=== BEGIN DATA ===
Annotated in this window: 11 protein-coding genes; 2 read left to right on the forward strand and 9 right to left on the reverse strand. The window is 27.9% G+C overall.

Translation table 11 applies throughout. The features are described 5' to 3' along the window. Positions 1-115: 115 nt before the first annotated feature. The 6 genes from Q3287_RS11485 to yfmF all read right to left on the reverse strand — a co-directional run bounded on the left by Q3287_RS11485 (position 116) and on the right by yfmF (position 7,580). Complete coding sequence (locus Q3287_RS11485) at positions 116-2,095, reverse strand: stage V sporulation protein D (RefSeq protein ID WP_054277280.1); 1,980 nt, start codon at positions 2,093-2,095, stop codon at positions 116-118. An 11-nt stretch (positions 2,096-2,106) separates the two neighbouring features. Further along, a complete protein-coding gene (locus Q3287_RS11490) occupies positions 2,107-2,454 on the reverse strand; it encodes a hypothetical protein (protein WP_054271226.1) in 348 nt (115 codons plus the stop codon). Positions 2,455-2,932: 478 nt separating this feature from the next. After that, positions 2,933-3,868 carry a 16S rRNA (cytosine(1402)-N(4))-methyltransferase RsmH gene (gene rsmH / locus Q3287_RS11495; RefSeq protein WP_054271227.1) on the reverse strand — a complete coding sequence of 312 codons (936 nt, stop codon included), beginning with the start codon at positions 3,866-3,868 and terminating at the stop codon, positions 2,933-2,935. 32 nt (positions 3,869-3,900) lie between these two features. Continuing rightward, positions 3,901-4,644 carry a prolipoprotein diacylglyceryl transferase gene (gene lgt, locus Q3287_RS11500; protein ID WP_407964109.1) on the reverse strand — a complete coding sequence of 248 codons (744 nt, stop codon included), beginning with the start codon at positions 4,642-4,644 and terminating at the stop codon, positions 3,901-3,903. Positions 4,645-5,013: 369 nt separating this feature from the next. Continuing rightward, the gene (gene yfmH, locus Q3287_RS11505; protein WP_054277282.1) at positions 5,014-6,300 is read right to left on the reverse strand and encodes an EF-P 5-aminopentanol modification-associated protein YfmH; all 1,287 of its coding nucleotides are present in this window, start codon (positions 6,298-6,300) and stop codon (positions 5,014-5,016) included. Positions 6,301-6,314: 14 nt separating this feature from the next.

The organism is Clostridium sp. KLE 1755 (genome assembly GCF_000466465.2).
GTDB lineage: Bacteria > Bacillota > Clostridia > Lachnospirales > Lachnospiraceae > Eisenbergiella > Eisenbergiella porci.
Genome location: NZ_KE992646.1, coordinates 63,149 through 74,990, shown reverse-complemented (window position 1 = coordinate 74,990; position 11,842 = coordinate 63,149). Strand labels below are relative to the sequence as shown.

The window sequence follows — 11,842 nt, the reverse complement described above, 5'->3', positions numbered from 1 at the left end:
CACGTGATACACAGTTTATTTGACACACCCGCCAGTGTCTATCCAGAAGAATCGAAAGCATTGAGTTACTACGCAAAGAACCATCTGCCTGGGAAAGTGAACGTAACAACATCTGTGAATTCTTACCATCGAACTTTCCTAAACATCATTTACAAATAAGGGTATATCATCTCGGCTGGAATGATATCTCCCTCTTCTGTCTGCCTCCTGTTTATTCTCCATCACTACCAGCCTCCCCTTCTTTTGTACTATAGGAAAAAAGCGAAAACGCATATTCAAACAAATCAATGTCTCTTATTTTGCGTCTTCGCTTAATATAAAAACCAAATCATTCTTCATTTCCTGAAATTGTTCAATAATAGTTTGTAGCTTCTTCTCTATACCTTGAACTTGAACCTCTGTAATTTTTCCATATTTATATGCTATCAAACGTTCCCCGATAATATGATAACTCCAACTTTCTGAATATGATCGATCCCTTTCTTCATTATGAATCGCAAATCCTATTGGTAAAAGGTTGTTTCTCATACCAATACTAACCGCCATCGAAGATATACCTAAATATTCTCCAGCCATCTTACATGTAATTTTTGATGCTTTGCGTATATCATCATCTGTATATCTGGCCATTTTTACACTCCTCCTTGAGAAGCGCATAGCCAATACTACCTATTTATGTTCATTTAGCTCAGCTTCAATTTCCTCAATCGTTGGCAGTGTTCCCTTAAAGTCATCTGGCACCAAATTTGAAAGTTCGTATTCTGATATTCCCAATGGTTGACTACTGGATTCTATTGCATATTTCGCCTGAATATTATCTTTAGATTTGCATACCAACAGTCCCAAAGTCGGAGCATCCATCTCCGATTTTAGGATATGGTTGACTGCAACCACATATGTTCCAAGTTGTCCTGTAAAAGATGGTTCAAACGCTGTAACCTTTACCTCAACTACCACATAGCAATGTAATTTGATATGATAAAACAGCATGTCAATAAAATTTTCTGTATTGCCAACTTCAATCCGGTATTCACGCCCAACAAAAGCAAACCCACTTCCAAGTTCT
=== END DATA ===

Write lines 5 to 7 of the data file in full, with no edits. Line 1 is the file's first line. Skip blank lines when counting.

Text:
Genome location: NZ_KE992646.1, coordinates 63,149 through 74,990, shown reverse-complemented (window position 1 = coordinate 74,990; position 11,842 = coordinate 63,149). Strand labels below are relative to the sequence as shown.

The window sequence follows — 11,842 nt, the reverse complement described above, 5'->3', positions numbered from 1 at the left end:
CACGTGATACACAGTTTATTTGACACACCCGCCAGTGTCTATCCAGAAGAATCGAAAGCATTGAGTTACTACGCAAAGAACCATCTGCCTGGGAAAGTGAACGTAACAACATCTGTGAATTCTTACCATCGAACTTTCCTAAACATCATTTACAAATAAGGGTATATCATCTCGGCTGGAATGATATCTCCCTCTTCTGTCTGCCTCCTGTTTATTCTCCATCACTACCAGCCTCCCCTTCTTTTGTACTATAGGAAAAAAGCGAAAACGCATATTCAAACAAATCAATGTCTCTTATTTTGCGTCTTCGCTTAATATAAAAACCAAATCATTCTTCATTTCCTGAAATTGTTCAATAATAGTTTGTAGCTTCTTCTCTATACCTTGAACTTGAACCTCTGTAATTTTTCCATATTTATATGCTATCAAACGTTCCCCGATAATATGATAACTCCAACTTTCTGAATATGATCGATCCCTTTCTTCATTATGAATCGCAAATCCTATTGGTAAAAGGTTGTTTCTCATACCAATACTAACCGCCATCGAAGATATACCTAAATATTCTCCAGCCATCTTACATGTAATTTTTGATGCTTTGCGTATATCATCATCTGTATATCTGGCCATTTTTACACTCCTCCTTGAGAAGCGCATAGCCAATACTACCTATTTATGTTCATTTAGCTCAGCTTCAATTTCCTCAATCGTTGGCAGTGTTCCCTTAAAGTCATCTGGCACCAAATTTGAAAGTTCGTATTCTGATATTCCCAATGGTTGACTACTGGATTCTATTGCATATTTCGCCTGAATATTATCTTTAGATTTGCATACCAACAGTCCCAAAGTCGGAGCATCCATCTCCGATTTTAGGATATGGTTGACTGCAACCACATATGTTCCAAGTTGTCCTGTAAAAGATGGTTCAAACGCTGTAACCTTTACCTCAACTACCACATAGCAATGTAATTTGATATGATAAAACAGCATGTCAATAAAATTTTCTGTATTGCCAACTTCAATCCGGTATTCACGCCCAACAAAAGCAAACCCACTTCCAAGTTCT